Nice litho card by Raphael Tuck & Sons. (RaphoType) that
bears a Red Cross stamping 'Canteen Service (cross) Jacksonville,
Fla Chapter' on its entire back.
Really, what good would an entire back postcard be to a client, without space for any sort of message?
1907 grant. Demolished in 1968.
Commercialchrome card displays the lovely Spanish style building to its best advantage.
If you look closely at the windows on the right side, they are opened from the top. I didn't
know an arched window could do that.
The card was mailed in 1934.
All three cards are of the same branch, illustrating how different postcard manufacturers recolor their
1915 building, recently restored and still in use.
10 Carnegie libraries in this Southern state.
1898 grant, built in 1900. Demolished in 1977, before its replacement in 1980.
I have to give the
Atlanta-Fulton Public Library Systems props for its candor. The Central building was segregated, and their pages
own up to it. The African-American community was served by the Auburn Avenue branch, also a Carnegie building.
Desegregation happened in 1959.
Atlanta had the Southern Library School associated with the library until it moved to Emory University. It closed in 1988.
Mistakenly named 'Newman' on the Black & White brand card.
A late 1901 grant makes this the oldest Carnegie library in Georgia. Built in 1904, it was replaced in 1987 and beautifully renovated in 2009. Weirdly, it served another purpose in the interim, and according to its web site, is a public library once more. Actually, it's a reading room. The city calls it 'library type services.'
Like 'light beer'?
The full service library is the Newnan-Coweta Public Library.
Opened in 1911. Max Meyerhardt, a prominent Jewish citizen of Rome,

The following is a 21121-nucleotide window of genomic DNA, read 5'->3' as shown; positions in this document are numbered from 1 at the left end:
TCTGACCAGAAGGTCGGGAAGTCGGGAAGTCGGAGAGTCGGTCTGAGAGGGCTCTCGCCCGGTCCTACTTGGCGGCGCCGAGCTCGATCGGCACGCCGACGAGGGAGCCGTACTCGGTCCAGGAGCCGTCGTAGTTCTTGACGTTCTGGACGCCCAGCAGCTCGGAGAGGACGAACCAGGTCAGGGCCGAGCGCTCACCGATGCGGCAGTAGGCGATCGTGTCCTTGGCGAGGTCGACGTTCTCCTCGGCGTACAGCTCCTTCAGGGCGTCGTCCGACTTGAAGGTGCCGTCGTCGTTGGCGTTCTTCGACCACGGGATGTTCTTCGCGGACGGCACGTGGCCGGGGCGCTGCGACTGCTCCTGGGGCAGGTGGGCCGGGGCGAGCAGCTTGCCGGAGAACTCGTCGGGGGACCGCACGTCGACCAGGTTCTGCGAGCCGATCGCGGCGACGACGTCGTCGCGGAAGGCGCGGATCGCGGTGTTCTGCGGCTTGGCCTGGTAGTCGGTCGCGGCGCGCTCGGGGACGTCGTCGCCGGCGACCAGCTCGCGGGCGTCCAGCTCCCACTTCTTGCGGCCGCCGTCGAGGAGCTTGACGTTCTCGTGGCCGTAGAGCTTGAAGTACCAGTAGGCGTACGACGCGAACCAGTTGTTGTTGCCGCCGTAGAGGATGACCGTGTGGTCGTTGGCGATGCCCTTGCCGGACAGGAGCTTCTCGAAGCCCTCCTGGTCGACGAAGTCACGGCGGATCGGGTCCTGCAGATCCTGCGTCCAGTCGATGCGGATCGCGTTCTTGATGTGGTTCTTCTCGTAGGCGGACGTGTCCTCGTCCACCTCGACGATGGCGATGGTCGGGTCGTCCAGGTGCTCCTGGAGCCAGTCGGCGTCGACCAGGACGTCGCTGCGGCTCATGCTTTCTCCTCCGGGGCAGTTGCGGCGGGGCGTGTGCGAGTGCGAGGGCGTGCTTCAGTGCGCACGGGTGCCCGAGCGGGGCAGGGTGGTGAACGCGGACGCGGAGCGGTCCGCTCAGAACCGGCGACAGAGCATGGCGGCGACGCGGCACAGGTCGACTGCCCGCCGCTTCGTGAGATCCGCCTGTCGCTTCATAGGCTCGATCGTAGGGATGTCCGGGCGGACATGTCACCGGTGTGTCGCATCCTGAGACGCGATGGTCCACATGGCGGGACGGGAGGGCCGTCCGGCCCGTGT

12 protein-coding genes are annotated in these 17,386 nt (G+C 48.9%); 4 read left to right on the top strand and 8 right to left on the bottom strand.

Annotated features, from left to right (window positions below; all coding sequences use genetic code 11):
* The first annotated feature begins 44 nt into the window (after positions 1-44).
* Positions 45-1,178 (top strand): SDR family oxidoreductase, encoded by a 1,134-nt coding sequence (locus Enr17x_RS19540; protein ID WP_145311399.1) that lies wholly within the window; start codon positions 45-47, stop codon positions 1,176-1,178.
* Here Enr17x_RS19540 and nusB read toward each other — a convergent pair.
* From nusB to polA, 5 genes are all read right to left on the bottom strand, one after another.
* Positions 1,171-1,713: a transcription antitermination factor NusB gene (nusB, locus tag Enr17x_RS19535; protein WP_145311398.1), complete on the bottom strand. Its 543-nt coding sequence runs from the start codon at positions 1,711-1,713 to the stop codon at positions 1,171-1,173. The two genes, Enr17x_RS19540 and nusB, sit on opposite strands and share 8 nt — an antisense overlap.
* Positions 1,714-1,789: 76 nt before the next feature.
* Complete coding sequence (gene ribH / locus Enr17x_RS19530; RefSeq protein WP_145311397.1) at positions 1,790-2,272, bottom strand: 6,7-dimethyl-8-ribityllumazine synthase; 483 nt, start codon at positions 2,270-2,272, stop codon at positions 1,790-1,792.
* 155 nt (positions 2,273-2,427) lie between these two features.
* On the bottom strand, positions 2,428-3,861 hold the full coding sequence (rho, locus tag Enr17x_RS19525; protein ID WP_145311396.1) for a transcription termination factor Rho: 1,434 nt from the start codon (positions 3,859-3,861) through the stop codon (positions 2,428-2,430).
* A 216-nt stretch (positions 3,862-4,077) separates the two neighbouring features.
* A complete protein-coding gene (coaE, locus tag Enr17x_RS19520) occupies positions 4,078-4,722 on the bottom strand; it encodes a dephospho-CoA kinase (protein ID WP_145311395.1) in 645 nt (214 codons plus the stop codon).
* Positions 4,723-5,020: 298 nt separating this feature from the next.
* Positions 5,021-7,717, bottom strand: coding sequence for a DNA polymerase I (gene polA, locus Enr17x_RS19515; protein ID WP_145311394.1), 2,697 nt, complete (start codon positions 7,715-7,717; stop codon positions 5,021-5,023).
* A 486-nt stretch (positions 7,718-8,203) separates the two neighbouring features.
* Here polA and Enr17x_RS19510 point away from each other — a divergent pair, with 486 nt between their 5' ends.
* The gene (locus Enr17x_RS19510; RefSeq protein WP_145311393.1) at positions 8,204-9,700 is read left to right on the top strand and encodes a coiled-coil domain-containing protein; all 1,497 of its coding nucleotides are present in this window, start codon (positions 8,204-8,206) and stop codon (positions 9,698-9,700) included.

took the lead in obtaining the Carnegie grant.
Replaced in 1988 by the Sara Hightower Regional Library, and is now used as offices.
The Municpal Auditorium takes top billing on this Tichnor Quality View. The Classical Revival Type A building languishes a ways down the dirt street.
Established in 1903. 1910 grant. The African-American branch was built in 1913. The library's brief history page is not very clear on the facts, but it looks as if the 1910 grant went to the segregated branch first, before the second, 1916 grant, went to the main branch.
Segregation ended in 1963.
The more detailed page glosses over the segregation part, but adds that the main library received a 1936 WPA-built addition.
(L) Curt Teich American Art card with retouched trees.
(R) E.C. Kropp linen finish card, mailed in 1938.
Once again, the library plays second fiddle on this Artvue postcard.
1912 grant. Since 1967, serves as the Valdosta-Lowndes County Museum.
10 Carnegie libraries in this Western state.
Pleasant Beaux-Arts building opened in 1905. Replaced in 1973.
Placed on the National Register of Historic Places in 1974, and now serves as law offices.
1904 grant. Subsequently modified, and now serves as the library's history room.
I think the last style I would expect for Moscow's Carnegie building is Mission. Well, it's mission with fanlights in the arched windows, and a foundation.
The card claims to have been published by the Spokane Post Card Co., but we in the know know it's really a Curt Teich printing job.
The Carnegie building remains standing with an addition about 4 times its size.
Now known as the Marshall Public Library.